By Lee McMahon
Defense Media Activity
Aug. 2, 2010 - For anyone who has served in the U.S. military, whether in uniform or as a family member, the concept of sharing lessons learned is a familiar one. A new Defense Department blog that launches today seeks to bring those lessons to an accessible online platform.
Titled "In Their Own Words: Lessons Learned in Today's Military," the blog aims to provide a platform for servicemembers, veterans and families to share their thoughts and experiences on a variety of topics. Each month, the blog will feature a different topic ranging from lessons from multiple deployments to lessons from the military family.
As a first topic, "In Their Own Words" features female servicemembers engaged in work that is unique to them. With the increasing prevalence of "female engagement teams" in Afghanistan and the perspective of female servicemembers engaged in similar work in Iraq, the landscape is filled with lessons learned and experiences to share.
The blog postings in August will not be limited to Iraq and Afghanistan, however. L. Tammy Duckworth, assistant secretary of veterans affairs for public and intergovernmental affairs and a major in the Illinois Army National Guard, will share the lessons she has learned while working to increase the resources available for the growing population of female veterans. A retired Navy captain who forged what was a unique path at the time in the intelligence field as a female officer also will contribute a posting.
The series kicks off with a posting from Marine Corps Lt. Col. Diana Staneszewski, who serves as an "AfPak Hand" in Afghanistan. The AfPak Hand program works to build better, long-term relationships with the Afghan and Pakistani people. Staneszewski works at building these relationships face to face in the language of the people.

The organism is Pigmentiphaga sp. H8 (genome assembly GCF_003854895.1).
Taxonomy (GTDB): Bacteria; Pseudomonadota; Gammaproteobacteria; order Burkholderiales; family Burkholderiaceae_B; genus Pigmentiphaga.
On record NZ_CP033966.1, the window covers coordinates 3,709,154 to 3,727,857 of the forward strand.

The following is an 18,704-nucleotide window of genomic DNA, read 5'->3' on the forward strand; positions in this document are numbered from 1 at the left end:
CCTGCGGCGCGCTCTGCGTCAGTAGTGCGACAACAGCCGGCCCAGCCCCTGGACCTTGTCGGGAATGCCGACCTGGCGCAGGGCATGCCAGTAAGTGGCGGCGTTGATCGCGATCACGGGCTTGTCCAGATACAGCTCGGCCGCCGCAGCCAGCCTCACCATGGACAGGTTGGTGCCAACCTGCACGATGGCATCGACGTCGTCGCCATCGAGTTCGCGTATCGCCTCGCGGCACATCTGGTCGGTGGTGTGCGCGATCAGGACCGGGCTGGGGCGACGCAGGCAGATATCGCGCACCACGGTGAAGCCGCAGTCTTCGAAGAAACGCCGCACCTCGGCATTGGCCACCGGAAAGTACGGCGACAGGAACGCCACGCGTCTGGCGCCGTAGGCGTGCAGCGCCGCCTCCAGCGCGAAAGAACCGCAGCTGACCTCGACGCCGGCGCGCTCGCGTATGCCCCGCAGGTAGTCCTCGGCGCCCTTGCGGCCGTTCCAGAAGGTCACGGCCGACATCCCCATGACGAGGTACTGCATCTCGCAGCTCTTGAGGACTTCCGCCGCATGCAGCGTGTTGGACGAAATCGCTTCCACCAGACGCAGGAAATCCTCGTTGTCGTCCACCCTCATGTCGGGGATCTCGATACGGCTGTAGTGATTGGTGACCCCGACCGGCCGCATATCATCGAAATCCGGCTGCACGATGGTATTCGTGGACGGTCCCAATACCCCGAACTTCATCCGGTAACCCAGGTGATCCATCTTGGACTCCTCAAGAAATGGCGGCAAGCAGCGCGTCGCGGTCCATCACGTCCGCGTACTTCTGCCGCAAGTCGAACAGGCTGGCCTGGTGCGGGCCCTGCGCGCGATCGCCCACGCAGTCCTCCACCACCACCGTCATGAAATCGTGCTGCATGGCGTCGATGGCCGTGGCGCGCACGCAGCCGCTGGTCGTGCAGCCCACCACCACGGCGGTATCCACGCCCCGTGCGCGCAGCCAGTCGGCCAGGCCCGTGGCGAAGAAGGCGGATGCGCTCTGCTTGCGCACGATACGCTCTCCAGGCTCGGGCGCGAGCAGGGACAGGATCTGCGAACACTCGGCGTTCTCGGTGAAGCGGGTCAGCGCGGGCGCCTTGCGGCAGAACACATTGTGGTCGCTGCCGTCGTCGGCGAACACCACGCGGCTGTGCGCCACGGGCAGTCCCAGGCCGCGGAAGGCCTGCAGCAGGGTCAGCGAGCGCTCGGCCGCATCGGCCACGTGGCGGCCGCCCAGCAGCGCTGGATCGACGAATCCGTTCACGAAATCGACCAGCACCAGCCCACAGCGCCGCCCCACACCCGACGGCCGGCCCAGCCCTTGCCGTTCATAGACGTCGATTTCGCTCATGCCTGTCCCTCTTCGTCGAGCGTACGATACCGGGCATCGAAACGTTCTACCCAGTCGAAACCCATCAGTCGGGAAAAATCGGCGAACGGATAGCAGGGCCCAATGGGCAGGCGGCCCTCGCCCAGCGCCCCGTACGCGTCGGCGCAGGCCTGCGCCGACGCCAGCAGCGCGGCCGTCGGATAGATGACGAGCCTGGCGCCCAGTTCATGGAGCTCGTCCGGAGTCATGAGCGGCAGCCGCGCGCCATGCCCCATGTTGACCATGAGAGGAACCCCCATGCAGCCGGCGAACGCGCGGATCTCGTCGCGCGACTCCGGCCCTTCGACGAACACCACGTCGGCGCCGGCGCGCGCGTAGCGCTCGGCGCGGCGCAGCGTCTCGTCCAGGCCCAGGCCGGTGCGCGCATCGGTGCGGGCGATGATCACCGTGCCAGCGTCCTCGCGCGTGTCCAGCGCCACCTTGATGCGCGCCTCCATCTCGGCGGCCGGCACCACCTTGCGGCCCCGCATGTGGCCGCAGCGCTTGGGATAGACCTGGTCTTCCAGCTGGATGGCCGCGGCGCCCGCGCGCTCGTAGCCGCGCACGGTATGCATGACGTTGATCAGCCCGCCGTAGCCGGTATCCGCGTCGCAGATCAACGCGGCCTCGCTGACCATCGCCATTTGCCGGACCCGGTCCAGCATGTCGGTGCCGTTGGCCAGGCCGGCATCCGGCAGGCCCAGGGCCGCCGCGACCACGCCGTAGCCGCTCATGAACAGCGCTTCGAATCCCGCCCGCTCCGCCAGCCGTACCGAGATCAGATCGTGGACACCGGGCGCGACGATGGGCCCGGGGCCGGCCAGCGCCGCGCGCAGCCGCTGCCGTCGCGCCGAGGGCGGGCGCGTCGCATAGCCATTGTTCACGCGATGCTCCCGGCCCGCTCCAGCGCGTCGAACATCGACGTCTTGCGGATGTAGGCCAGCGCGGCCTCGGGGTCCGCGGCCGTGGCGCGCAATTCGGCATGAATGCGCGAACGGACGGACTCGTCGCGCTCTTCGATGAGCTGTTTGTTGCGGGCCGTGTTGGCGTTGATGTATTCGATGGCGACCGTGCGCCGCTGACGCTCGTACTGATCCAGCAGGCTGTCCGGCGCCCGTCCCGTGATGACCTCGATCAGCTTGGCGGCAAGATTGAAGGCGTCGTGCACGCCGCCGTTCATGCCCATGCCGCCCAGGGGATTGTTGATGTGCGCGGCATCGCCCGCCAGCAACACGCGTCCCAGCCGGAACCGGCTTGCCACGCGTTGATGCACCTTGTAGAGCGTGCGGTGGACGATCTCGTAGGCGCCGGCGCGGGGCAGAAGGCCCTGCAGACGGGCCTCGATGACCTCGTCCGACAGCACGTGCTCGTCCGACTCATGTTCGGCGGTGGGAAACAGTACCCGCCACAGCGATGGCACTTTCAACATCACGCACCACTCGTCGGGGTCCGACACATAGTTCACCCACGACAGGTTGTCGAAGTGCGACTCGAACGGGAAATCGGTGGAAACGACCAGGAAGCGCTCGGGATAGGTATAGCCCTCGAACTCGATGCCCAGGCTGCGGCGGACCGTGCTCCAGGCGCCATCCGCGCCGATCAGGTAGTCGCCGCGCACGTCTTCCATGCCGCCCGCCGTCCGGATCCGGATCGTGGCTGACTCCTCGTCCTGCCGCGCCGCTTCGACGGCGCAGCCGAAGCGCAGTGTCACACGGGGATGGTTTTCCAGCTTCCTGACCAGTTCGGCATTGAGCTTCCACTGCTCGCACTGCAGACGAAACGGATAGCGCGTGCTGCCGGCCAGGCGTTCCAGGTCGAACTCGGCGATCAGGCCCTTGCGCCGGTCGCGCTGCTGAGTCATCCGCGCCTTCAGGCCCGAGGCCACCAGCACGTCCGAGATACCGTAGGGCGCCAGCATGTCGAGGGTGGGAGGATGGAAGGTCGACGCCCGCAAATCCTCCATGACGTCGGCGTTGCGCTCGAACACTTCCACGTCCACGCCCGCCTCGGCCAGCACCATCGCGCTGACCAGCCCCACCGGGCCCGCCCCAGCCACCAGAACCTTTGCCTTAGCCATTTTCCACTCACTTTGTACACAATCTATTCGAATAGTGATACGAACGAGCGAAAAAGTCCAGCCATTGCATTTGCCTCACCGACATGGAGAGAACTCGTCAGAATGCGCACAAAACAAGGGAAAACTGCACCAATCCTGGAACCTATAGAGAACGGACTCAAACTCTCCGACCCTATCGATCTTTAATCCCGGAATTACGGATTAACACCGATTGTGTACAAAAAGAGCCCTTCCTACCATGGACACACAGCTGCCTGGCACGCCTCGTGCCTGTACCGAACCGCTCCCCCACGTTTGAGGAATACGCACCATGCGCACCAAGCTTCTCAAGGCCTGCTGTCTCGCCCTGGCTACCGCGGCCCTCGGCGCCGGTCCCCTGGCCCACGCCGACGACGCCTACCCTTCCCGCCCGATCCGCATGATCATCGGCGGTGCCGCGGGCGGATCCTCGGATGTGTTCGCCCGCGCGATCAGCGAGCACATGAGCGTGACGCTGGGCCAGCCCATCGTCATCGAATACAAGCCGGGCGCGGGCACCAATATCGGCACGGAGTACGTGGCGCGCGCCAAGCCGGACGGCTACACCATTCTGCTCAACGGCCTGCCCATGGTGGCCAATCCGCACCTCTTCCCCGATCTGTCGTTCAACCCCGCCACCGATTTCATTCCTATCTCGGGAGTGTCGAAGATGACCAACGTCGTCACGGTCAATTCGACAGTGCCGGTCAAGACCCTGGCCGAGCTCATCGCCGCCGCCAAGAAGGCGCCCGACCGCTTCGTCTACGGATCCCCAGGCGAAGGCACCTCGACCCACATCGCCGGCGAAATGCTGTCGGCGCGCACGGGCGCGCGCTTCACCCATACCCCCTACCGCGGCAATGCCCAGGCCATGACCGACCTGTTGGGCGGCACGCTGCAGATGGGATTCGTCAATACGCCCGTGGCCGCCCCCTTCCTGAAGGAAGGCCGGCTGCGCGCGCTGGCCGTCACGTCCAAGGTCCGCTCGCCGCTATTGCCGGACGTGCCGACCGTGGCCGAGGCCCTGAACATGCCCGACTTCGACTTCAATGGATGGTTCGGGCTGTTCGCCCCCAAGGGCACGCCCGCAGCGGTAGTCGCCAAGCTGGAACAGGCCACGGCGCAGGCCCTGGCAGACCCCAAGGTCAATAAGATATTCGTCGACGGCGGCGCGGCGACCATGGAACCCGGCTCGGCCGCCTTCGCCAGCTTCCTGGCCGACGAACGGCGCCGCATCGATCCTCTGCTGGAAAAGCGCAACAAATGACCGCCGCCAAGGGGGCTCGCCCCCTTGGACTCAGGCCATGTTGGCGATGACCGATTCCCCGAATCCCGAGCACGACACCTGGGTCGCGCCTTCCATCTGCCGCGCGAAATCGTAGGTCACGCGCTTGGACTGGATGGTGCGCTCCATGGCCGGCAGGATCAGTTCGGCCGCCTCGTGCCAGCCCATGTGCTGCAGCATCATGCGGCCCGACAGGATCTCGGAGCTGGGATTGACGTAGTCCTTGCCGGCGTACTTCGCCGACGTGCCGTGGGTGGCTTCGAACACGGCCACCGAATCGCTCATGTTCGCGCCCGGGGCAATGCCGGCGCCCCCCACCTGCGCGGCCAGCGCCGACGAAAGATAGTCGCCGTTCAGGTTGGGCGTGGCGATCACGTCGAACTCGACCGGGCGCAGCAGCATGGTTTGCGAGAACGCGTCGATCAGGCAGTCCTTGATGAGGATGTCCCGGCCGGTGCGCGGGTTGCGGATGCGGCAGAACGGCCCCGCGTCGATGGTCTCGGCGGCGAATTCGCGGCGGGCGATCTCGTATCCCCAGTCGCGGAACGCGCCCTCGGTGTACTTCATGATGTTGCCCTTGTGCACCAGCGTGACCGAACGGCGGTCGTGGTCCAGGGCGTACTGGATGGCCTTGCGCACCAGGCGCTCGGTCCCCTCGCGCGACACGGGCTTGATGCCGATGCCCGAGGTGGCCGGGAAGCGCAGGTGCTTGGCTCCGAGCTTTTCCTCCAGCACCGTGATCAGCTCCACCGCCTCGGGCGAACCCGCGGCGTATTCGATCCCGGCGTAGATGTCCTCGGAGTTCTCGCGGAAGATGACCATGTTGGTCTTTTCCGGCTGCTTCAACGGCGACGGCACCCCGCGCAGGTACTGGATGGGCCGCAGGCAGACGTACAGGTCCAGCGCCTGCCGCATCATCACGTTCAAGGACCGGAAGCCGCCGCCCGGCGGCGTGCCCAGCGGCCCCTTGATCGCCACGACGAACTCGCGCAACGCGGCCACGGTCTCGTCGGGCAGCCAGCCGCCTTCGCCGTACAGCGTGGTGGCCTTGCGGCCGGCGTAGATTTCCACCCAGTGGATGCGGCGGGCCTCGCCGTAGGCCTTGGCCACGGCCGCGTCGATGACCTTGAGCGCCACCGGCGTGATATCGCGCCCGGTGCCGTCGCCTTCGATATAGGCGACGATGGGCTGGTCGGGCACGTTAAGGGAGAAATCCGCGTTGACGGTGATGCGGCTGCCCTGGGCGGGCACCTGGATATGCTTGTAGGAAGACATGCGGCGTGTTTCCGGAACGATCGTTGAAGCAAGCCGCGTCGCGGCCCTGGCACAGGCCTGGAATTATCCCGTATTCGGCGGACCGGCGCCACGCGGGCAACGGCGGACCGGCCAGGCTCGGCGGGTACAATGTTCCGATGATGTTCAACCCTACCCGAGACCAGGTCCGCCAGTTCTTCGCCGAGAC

"As a Western woman who speaks Pashto," she writes, "I have blown more Afghan minds than you can imagine. I have been outside the wire three times a week for the last four weeks. Everywhere I go, I am constantly invited to have tea with the men, and the boys and girls flock to me. Here is an example. I walk out on patrol with the men. I see a group of men in a little store. They ignore the entire patrol. I walk up say, 'Hello, how are you? My name is "Moskaa" -- my Pashto name, which means "smile," is written on my helmet and is on my outer tactical vest on a patch -- and then everyone's jaws drop."
Staneszewski shares her first-person experiences with the people of Afghanistan in the blog.
"The first question I get is where did I learn my Pashto?" she writes. "The second question is where am I from? I always joke and say I am Kandahari, and then say I am joking [and that] I am American. The Afghans get the joke and smile. Then I keep speaking, asking and answering questions, and soon they tell me, 'Yes, you are Kandahari. You are not American.' Now, I accomplish all this with my minimal Pashto familiarization, a smile, and a little personality."